Federal Judge Overturns Montana's Gay Marriage Ban, Allows Couples To Marry Immediately

WEST HOLLYWOOD, CA - JUNE 17: Tori (L) and Kate Kendall, who already share the same last name, hold their five-month-old baby Zadie while being are joined in wedlock as the era of same-sex marriage begins in California, June 17, 2008 in West Hollywood, California. Conservative and religious groups hope that voters will support their initiative on the November ballot to alter the state constitution to permanently ban gay marriages. Meanwhile, many business owners are looking for a wedding related sales boom. A study released by University of California Los Angeles (UCLA) this month projects that nearly half of the state's 102,600 same-sex couples will marry in the next three years and, along with same-sex couples from other states, will spend more than $683 million on weddings, honeymoons and other marriage-related activities. (Photo by David McNew/Getty Images)
Source: David McNew/Getty Images News/Getty Images

Another gay marriage ban bites the dust: A federal judge overturned Montana's same-sex marriage ban on Wednesday, enabling gay couples to receive their valid marriage licenses immediately. U.S. District Judge Brian Morris struck down the 2004 state constitutional amendment because it violates the equal protection clause. The judge admitted that, with the rest of the states under jurisdiction of the Ninth Circuit Court of Appeals allowing same-sex marriage, "the time has come for Montana to follow" its neighbors' lead. The lawsuit was brought against the state's decade-old amendment by the ACLU of Montana, on behalf of four same-sex couples.

The voter-approved amendment, passed in 2004, established marriage under Montana's state constitution as  "between one man and one woman," while a separate state statuary law code solidified marriage as a "personal relationship between a man and a woman arising from a civil contract." But in his ruling, Morris wrote that the anti-gay marriage defendants failed to "justify the discrimination" of the state's same-sex marriage ban. Morris argued that the defendants can't relate bans on gay marriage to any valid "governmental objectives," including so-called protecting children. In fact, Morris argued that these bans were harmful to children who were being raised by same-sex couples, and much of his ruling elaborated on how gay parents are just as loving, devoted and normal as heterosexual ones:

These families want for their children what all families in Montana want. They want to provide a safe and loving home in which their children have the chance to explore the world in which they live. They want their children to have the chance to discover their place in this world. And they want their children to have the chance to fulfill their highest dreams. ... No family wants to deprive its precious children of the chance to marry the loves of their lives. Montana no longer can deprive Plaintiffs and other same-sex couples of the chance to marry their loves.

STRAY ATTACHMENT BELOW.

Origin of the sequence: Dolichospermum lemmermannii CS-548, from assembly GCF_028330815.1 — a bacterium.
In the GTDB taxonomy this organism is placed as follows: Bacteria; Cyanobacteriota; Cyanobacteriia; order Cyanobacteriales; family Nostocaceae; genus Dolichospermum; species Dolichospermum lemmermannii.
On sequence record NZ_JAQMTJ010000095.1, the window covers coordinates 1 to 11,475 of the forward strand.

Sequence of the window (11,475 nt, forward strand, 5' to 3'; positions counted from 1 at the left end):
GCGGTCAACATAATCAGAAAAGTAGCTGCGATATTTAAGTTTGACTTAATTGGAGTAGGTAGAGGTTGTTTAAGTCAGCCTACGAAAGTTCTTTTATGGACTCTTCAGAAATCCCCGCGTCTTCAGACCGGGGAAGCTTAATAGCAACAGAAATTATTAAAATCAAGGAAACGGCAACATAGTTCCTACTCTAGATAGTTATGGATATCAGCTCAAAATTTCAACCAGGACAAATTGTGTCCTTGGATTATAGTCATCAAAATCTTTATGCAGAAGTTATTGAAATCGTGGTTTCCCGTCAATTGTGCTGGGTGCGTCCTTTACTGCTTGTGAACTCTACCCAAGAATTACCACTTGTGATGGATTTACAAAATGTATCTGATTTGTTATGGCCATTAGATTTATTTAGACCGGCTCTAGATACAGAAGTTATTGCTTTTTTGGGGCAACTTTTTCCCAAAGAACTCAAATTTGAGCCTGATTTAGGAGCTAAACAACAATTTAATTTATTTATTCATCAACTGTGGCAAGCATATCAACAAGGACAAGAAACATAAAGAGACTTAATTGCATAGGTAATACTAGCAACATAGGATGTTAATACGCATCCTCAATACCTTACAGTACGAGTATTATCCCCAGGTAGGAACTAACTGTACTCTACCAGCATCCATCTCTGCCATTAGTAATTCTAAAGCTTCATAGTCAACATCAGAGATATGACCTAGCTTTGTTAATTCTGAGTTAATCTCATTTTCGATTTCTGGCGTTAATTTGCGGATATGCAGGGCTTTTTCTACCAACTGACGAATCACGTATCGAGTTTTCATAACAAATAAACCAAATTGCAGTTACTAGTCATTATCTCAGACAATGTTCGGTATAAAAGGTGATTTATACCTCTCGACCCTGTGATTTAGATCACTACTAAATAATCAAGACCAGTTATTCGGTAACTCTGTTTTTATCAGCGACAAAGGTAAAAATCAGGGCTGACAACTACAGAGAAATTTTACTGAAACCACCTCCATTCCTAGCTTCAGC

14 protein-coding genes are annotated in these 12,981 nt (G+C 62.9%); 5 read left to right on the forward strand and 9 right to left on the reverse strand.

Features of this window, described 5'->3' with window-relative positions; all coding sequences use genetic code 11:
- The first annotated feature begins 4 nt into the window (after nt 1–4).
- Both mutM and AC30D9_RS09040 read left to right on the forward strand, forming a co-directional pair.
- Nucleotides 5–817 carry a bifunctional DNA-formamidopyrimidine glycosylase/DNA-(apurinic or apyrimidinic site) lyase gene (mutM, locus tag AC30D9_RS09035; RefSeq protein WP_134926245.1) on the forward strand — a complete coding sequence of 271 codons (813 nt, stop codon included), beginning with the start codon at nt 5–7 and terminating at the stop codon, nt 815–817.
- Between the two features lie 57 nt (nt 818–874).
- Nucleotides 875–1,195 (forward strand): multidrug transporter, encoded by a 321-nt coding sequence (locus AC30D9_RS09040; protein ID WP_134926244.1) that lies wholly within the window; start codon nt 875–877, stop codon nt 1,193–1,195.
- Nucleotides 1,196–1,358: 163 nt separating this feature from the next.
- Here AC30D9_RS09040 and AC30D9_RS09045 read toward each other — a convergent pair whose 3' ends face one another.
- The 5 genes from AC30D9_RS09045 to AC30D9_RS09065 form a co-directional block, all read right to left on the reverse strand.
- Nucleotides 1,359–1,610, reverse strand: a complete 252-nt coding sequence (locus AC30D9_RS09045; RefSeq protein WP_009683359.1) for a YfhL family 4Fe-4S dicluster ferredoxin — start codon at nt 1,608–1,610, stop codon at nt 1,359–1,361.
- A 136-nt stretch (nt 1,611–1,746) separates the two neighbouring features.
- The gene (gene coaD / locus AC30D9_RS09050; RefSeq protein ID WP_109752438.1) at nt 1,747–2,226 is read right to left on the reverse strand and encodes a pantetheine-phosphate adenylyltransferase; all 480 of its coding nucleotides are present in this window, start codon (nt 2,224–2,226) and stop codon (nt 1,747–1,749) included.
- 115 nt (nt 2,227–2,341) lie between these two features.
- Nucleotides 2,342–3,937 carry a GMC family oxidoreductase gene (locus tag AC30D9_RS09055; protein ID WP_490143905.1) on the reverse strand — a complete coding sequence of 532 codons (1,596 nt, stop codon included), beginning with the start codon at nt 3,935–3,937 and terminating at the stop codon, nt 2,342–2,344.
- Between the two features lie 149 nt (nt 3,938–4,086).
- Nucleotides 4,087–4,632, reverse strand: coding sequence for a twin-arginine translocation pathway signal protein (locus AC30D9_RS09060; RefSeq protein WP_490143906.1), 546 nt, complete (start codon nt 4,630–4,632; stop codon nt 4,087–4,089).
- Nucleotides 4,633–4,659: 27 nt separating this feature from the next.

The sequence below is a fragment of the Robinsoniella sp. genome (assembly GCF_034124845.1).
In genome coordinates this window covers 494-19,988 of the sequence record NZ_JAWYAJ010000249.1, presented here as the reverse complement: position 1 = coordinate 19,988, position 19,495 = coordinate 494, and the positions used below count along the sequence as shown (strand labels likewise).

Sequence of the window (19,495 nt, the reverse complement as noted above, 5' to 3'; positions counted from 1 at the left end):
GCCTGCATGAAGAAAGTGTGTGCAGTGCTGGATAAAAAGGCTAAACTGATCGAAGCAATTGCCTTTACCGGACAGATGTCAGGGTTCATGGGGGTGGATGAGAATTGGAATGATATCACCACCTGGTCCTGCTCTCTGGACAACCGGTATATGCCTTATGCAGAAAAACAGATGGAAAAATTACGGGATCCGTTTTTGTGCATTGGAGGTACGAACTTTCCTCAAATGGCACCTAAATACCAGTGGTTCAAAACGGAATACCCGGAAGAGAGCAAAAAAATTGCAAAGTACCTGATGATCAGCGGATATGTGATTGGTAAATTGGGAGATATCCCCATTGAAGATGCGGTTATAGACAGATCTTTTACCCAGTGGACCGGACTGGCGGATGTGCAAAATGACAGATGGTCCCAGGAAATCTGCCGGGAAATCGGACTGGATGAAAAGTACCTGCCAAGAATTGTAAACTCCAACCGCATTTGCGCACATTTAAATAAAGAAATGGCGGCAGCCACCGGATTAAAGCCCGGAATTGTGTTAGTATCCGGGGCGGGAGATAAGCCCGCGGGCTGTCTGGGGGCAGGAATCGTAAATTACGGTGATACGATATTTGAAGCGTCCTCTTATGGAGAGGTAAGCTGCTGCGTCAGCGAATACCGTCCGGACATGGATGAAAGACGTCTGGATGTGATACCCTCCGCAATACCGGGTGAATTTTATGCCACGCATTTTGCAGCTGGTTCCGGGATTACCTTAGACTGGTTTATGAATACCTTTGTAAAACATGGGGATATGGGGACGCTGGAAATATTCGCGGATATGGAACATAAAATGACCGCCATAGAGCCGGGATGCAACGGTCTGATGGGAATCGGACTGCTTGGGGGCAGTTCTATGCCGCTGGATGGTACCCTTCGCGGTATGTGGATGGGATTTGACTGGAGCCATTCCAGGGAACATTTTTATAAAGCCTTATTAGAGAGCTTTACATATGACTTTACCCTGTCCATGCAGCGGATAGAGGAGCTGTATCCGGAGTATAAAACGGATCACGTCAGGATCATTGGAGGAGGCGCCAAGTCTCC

"This Court recognizes that not everyone will celebrate this outcome," Morris added. "Yet the United States Constitution exists to protect disfavored minorities from the will of the majority."

ACLU of Montana Legal Director Jim Taylor celebrated Wednesday's ruling, saying in a statement:

This case is about equality. Every committed, loving couple has an equal right to the legal protections and respect that marriage brings. This ruling takes that constitutional principle of equal protection and makes it a reality in Montana.
Angie Rolando, one of the plaintiffs in the case, added in a blog post published on ACLU of Montana's website:
We and the three other couples in the ACLU of Montana’s marriage equality lawsuit — Ben Milano and Chase Weinhandl, Shauna and Nicole Goubeaux, and Adel Johnson and Sue Hawthorne — watched states across America overturn the bans on same-sex marriage and each time it brought forth such excitement for us. Not only have we been thrilled for the residents of those states, but it gave us hope that one day we too would have marriage equality in Montana. Today that hope came true.

With this ruling, Montana becomes the 33rd state to legalized same-sex marriage. By Thursday, 34 U.S. states may have same-sex marriage, as South Carolina is poised to issue marriage licenses to gay couples following a ruling from a judge that said South Carolina must validate the marriage of a gay couple performed in Washington, D.C. The Fourth Circuit Court of Appeals denied a request from the state's attorney general to block gay unions on Wednesday, leaving it up to the U.S. Supreme Court and Chief Justice John Roberts, who presides over the Fourth Circuit.

Images: Getty Images (2)

Must Reads